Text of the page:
Aerospace company Boeing Co. (NYSE: BA) is planning to restart production on its troubled 737 MAX jets, even before it receives approval to fly from the Federal Aviation Administration.
With CEO Dave Calhoun stepping into his new role at the company, it was announced on Wednesday that the company could start building more 737 MAX jets in the coming months.
It is expected that planes will be cleared for flight by June, but Calhoun said on Wednesday that “Production will be reinvigorated months before that moment in June because we’ve got to get that line started up again. The supply chain will be reinvigorated even before that.”
It is the first time that Calhoun has spoken to the media since taking over as CEO on January 13.
Long Delays in Federal Approval
The FAA is still in the process of checking the safety of the 737 MAX and all of its flight systems. Planes have been grounded worldwide since March 2019. Fatal safety flaws were discovered following two separate crashes that killed 346 people.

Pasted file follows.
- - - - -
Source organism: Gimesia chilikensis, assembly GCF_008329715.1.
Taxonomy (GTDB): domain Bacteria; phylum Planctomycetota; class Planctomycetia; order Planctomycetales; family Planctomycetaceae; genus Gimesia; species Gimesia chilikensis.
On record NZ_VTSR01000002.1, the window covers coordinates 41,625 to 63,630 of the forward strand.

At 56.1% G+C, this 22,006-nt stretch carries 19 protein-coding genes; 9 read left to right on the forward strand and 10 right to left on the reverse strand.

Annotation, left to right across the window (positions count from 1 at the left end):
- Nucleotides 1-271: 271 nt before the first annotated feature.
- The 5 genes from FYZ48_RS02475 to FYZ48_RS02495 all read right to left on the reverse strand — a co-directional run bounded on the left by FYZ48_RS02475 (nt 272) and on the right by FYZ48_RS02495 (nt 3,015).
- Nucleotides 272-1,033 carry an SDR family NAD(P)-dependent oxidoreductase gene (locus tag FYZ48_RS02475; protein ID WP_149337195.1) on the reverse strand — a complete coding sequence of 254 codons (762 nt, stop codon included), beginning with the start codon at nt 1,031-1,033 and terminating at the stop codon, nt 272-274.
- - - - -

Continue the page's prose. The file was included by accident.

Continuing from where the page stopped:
Boeing has faced a long and financially damaging process since the groundings. Investigators have found that many aspects of the 737 MAX were self-certified by Boeing. Recent email leaks have also revealed that company insiders were aware of safety problems and issues with manufacturing quality.
Boeing’s reputation has suffered and its stock has tanked.
The FAA is now taking its time to clear the 737 MAX for flight. The organization is checking and clearing all flight systems and software, while also consulting with aviation experts and pilots.
Boeing can’t afford to have lingering problems when the 737 MAX is reentered into service. The FAA also understands that the stakes are high. Its leadership as a regulator has been questioned since flaws were discovered.
Should Investors Take Confidence From Boeing’s Latest Announcement?
The stock market hasn’t responded positively to the latest announcement. Share price is down -6.31% over the last five days, contributing to a -13.83% decline over the last year.
Investors are fatigued by the constant setbacks and delays in flight approval. While Boeing undoubtedly has an upside with thousands of orders on the books, it could take years for the company’s reputation and its stock to recover.
Investors can pick up Boeing at a relative bargain today but should understand that the upside may not come until after the current fiscal year.
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